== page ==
A federal judge in California recently declared President Donald Trump's executive order denying federal funding to so-called sanctuary cities to be unconstitutional. According to the opinion of U.S. District Judge William Orrick in Santa Clara v. Trump, and the related case of San Francisco v. Trump, the president's order violates multiple constitutional strictures, including the 10th Amendment and the separation of powers.
In a new op-ed for The Orange County Register, I explain why the judge got it right. Trump's executive order clearly violates the Constitution in several ways. Here's a portion of my argument:
The Trump administration may not want to hear it, but sanctuary cities are protected by both the Constitution and Supreme Court precedent. For starters, as the late Justice Antonin Scalia explained in Printz v. United States (1997), "the Federal Government may neither issue directives requiring the States to address particular problems, nor command the States' officers, or those of their political subdivisions, to administer or enforce a federal regulatory program."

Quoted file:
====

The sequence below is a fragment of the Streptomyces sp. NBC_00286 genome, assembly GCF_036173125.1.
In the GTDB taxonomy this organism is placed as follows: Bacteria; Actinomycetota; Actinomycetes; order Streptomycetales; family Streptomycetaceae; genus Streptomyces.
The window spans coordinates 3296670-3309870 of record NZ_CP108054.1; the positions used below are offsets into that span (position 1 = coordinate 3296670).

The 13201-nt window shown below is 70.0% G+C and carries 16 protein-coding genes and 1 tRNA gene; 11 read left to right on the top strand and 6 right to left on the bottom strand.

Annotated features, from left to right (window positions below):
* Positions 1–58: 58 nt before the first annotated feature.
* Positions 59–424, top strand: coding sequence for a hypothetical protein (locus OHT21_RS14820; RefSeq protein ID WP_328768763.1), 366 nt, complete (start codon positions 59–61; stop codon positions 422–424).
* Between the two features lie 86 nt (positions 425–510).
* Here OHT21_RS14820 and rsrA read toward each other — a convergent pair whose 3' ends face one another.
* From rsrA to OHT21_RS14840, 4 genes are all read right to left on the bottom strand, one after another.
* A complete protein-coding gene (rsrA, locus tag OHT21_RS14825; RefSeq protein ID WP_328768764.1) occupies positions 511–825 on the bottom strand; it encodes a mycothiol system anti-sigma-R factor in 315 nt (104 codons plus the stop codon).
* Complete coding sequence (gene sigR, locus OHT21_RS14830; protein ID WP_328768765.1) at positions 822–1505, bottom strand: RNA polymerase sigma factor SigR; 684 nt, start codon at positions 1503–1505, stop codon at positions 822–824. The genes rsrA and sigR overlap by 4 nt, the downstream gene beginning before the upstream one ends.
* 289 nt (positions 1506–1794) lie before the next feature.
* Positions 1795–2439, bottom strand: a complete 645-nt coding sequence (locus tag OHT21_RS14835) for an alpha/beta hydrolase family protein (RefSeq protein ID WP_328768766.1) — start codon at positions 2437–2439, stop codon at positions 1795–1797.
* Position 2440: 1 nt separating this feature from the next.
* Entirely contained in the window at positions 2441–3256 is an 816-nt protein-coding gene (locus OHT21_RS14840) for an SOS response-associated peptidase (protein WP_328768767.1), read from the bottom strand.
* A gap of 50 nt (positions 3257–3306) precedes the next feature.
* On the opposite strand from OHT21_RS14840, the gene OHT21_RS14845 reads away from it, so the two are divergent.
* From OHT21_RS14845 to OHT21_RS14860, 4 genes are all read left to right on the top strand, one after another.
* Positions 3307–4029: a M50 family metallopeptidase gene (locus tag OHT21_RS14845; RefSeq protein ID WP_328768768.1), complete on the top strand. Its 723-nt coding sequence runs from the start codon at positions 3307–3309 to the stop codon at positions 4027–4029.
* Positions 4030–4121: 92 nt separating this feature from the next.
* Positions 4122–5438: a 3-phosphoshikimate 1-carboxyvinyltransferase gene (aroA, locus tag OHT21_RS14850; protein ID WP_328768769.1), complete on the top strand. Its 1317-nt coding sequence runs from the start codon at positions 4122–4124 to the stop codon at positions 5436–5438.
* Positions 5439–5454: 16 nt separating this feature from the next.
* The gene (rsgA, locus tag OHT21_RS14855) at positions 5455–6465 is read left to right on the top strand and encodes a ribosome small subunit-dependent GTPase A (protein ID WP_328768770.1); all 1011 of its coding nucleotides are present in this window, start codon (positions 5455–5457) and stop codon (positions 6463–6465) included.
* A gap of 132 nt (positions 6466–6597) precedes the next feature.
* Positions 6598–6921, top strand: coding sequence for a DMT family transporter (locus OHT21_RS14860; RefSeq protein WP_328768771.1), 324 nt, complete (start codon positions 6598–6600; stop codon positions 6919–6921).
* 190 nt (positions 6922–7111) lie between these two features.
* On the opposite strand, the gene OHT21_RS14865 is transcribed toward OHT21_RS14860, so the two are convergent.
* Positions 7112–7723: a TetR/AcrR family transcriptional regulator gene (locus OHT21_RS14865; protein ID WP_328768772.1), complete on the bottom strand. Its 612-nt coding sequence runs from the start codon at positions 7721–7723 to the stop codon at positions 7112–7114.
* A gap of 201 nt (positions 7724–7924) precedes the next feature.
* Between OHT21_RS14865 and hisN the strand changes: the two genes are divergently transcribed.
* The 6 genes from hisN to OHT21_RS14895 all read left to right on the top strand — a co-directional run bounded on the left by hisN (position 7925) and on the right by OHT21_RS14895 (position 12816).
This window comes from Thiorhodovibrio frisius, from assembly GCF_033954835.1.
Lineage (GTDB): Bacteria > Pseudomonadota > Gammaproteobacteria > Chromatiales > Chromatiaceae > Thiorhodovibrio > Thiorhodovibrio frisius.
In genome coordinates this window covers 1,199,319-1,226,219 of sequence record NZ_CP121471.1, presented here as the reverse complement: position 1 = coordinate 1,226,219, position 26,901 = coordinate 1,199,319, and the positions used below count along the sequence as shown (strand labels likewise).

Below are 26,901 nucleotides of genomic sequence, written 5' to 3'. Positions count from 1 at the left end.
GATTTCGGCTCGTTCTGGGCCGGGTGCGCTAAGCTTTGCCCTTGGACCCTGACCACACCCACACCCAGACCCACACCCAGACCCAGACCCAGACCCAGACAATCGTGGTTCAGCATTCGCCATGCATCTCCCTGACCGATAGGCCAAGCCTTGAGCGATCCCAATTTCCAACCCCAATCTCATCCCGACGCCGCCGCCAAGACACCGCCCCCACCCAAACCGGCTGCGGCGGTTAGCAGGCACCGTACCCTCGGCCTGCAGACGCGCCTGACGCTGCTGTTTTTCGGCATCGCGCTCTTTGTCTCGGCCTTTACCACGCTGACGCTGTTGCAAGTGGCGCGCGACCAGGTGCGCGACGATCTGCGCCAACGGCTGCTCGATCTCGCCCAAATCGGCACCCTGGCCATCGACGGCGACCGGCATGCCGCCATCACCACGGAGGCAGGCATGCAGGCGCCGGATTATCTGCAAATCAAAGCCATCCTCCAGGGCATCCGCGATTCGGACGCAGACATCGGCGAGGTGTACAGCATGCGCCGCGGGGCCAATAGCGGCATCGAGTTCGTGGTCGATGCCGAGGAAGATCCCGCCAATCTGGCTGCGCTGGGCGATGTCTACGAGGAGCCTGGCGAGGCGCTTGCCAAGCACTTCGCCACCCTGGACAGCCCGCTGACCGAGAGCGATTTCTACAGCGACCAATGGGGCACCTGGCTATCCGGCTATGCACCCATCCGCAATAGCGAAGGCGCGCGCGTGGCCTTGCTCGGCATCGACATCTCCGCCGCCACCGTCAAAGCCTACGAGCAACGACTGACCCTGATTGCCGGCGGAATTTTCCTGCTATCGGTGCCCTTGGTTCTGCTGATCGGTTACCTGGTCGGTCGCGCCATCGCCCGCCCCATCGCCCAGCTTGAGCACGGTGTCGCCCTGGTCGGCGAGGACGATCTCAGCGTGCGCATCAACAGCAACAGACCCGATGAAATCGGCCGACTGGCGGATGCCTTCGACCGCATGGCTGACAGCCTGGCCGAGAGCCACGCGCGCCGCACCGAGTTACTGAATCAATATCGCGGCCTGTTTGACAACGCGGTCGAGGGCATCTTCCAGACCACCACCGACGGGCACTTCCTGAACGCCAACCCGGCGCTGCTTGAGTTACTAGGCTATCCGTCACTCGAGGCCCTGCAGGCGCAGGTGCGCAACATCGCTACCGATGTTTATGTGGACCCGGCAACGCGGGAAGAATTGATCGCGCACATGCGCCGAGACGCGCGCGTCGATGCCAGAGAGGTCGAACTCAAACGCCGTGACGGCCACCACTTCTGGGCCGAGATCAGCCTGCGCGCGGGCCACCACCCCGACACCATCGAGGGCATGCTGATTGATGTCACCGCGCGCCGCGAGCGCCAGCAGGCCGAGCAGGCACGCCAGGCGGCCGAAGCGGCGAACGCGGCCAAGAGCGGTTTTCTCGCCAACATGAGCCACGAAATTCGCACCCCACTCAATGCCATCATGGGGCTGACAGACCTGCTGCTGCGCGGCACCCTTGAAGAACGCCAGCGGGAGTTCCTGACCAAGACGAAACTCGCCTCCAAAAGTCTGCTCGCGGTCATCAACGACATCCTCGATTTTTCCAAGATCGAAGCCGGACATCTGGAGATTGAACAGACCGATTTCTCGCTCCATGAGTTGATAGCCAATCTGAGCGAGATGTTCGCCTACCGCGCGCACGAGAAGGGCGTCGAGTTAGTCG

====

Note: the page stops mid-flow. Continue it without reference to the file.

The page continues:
In other words, Trump's executive order flunks the 10th Amendment test that Scalia spelled out in Printz. State and local officials have every right to refuse to enforce federal immigration laws….
Trump's executive order [also] flunks the text of the Constitution itself, which, as Judge Orrick points out, "vests the spending powers in Congress, not the President."
Open your copy of the Constitution. You will find that the federal spending power is located in Article I, Section 8, which deals with the limited and enumerated powers of Congress. The limited and enumerated powers of the president are spelled out in Article II.
What this means is that Trump's executive order on sanctuary cities seeks to usurp a core congressional function. That makes it an unconstitutional violation of the separation of powers.
Read the whole thing here.